I met a guy through a writer’s group whose work sounded interesting. The” guy” is Stuart Davis. I went to his blog and started reading “Señor Cinco,” a book he is publishing chapter-by-chapter as he writes it. It’s great! Funny, mysterious, and always leaving me waiting with baited breath for the next installment. (OK, so I’ll brush my teeth.) It’s about a guy with extreme OCD who gets pulled, kicking and screaming into intrigue. His narrative has made me laugh aloud several times, and the story is full of surprises. You really should check it out.
For those of you who are writers, you might like to read some of the other sites he is connected to—or to which he is connected, if we want to be proper. They contain entertaining and enlightening material.
Stuart’s blog is at http://fiveaweekfiction.blogspot.com/2012/03/books-that-make-bad-movies-part-1.html.
One alert: there is a little bit of foul language in a couple of the chapters of “Señor Cinco.” It’s not pervasive in the story.
Having read “Señor Cinco” I went to Amazon to check out Stuart’s book, too. I read the excerpt. Same funny style, same moving-the-story-along in the most entertaining of ways, same mysterious bent. This is a career I intend to follow.
Now on with this week’s installment of "God Didn't Give Me These Talents So I Could Be Miserable Not Using Them." (The penultimate chapter.)
Chapter 6: Snowballs
Once the ball starts rolling, it will pick up size and momentum like a snowball on the best sledding hill in town. As you improve your talents, your attitudes change, your interaction with others changes, and believe it or not, your circumstances will change, too.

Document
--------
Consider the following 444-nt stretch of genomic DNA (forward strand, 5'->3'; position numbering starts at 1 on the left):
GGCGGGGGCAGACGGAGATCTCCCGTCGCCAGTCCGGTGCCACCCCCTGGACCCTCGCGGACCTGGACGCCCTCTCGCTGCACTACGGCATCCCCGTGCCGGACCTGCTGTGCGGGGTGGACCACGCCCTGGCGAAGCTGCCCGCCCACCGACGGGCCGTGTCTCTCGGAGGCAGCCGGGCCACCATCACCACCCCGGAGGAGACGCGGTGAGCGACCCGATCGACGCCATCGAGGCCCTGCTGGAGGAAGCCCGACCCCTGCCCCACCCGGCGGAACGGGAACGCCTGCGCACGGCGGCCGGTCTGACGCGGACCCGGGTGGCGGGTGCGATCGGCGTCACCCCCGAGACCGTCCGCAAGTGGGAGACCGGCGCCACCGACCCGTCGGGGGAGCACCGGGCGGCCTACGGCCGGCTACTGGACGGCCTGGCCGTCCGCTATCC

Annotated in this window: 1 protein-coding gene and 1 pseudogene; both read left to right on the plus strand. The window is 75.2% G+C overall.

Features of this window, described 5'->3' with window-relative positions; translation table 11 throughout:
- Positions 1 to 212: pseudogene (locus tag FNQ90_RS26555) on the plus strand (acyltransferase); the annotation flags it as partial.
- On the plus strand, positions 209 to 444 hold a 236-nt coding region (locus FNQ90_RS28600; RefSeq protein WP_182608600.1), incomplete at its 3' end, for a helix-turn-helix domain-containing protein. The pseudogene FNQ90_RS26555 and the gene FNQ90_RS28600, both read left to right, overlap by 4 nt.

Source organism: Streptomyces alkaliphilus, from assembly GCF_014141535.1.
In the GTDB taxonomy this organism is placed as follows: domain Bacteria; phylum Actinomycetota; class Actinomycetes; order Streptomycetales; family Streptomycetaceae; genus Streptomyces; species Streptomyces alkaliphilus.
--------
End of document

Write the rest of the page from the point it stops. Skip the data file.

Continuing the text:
Dr. Jonathan Chamberlain wrote “Eliminating Your Self-defeating Behaviors” (Brigham Young University Press, 1978, with multiple printings). If you can find a copy, it’s well worth your time. He deals with the self-doubts and hang-ups that we have and helps us do away with them. (Very often, I learned, our feeling about ourselves and our abilities are formed very early in life. They are deduced by children’s minds; but adult minds understand things differently. We can overcome negative feelings and behaviors quite effectively if we understand this principle.) He points out that, as we’ve already discussed, you can’t change anyone else—only yourself. Then he illustrates that when you change yourself, you change your relationships with others, so they change in relation to you, which changes who they are to some degree, which affects other aspects of their lives, which affects other people…. The snowball rolls on.
As you begin to nourish yourself, you’ll feel different. As a plant that’s gone too long without water reacts when you finally give it some attention, your spirit will open and lift. The more you feed it, the more it will stretch, and those dusty, gray moth wings will open, revealing the true colors of your talent.
My early experience with the theater was crucial to my confidence. My work was in demand, so I had to schedule time to work. In the case of the first movie that I adapted, we didn’t own a VCR, so I arranged to use the one at our church building late at night, when our children were home with Daddy and no one was at the church. I sat there alone many nights until at least midnight, transcribing every word of the script. It was intense; it was even a little scary some nights. But the lessons I learned about character and structure from dissecting that film were valuable tools that continue to serve me to this day.
Having one project follow another kept me motivated. As I mentioned, I sometimes worried that I was devoting too much time to plays; but I soon found a balance that we could all live with. So really there was no suddenness about it; I had time for me because I’d made time for me!
You must be consistent. Make “your time” as routine as brushing your teeth. As you do, you’ll find yourself getting more and more comfortable with the real you, and it will be easier and easier to not only act like, but be a ___________. You’ll know when it’s really happening. Smiling at the person in the mirror will bring sheer joy, because you’ll really like who that person is!
Most importantly, be thankful for the changes in your life, and let God know you are. He is the most powerful tool we have in our search for the meanings of our lives. Make sure He knows you realize that, and He will bless you.